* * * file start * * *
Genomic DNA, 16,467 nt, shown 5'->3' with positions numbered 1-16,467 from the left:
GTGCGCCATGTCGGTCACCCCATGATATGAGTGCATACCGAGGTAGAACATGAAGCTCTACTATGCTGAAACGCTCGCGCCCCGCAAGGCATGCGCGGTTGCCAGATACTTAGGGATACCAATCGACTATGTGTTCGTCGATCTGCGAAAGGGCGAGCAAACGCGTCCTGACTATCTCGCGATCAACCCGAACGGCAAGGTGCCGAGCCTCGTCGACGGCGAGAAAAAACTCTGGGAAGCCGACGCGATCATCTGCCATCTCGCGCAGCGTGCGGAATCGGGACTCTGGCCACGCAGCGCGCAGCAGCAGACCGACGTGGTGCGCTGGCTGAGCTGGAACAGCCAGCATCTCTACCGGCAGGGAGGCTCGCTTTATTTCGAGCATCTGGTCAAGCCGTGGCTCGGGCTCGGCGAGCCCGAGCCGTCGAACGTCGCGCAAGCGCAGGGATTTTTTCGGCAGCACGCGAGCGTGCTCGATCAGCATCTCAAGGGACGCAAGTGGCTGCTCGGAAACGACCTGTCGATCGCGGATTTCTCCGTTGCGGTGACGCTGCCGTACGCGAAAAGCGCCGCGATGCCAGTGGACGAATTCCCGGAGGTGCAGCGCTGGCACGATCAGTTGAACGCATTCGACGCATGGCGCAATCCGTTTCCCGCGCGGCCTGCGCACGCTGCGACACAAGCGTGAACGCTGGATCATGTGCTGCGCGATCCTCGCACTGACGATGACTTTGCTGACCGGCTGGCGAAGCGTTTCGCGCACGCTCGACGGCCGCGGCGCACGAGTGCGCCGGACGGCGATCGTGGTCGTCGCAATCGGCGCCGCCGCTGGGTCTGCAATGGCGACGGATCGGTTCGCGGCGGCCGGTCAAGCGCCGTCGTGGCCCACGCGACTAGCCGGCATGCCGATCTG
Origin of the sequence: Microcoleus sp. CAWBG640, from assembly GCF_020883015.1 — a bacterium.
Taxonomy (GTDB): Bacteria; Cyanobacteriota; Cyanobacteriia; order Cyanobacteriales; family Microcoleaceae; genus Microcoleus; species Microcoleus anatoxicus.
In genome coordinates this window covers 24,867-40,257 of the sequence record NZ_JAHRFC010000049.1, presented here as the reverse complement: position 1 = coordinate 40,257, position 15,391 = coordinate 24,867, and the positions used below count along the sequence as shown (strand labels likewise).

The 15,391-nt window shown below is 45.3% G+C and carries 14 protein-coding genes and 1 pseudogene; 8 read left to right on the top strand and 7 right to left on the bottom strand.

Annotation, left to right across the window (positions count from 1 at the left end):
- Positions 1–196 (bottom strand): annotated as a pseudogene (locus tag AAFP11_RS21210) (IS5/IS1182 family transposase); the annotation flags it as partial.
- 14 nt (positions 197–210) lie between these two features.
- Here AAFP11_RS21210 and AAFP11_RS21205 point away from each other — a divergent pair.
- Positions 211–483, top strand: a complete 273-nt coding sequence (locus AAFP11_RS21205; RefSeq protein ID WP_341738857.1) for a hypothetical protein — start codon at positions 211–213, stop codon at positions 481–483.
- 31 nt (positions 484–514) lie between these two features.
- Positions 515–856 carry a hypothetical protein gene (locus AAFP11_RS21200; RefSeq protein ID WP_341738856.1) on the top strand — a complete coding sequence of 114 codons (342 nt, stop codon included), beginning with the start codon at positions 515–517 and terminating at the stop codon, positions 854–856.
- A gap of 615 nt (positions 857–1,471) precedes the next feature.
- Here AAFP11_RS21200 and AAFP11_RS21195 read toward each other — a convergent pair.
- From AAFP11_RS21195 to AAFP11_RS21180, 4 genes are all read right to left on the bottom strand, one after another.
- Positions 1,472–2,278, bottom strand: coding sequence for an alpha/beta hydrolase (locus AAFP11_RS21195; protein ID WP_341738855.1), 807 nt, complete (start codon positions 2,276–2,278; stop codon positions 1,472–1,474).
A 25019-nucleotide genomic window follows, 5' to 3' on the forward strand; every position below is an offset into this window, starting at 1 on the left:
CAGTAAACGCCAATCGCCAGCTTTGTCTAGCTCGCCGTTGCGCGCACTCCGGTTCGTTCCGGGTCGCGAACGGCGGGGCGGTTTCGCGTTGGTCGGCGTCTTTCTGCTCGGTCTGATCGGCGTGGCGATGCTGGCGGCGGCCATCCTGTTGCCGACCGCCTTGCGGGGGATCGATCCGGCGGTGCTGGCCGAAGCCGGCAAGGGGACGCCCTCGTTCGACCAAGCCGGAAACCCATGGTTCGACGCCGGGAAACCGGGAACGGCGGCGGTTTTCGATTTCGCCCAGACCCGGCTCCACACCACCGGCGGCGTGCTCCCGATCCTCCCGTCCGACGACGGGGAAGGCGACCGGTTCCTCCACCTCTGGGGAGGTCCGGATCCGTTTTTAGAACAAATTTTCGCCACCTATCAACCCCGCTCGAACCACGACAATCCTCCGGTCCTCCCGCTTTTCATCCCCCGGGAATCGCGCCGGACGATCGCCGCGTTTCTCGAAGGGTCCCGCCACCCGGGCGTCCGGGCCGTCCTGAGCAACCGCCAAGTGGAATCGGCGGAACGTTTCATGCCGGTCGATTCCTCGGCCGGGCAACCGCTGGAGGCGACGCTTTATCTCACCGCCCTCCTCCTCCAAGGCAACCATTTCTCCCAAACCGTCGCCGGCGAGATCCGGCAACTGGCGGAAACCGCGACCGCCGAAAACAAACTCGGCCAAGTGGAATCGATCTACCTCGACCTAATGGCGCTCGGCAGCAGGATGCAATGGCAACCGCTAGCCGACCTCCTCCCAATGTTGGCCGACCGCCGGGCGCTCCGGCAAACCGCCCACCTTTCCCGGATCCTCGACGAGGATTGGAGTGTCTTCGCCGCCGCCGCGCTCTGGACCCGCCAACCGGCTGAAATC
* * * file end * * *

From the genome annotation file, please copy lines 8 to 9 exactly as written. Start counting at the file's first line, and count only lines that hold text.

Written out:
- Positions 1–196 (bottom strand): annotated as a pseudogene (locus tag AAFP11_RS21210) (IS5/IS1182 family transposase); the annotation flags it as partial.
- 14 nt (positions 197–210) lie between these two features.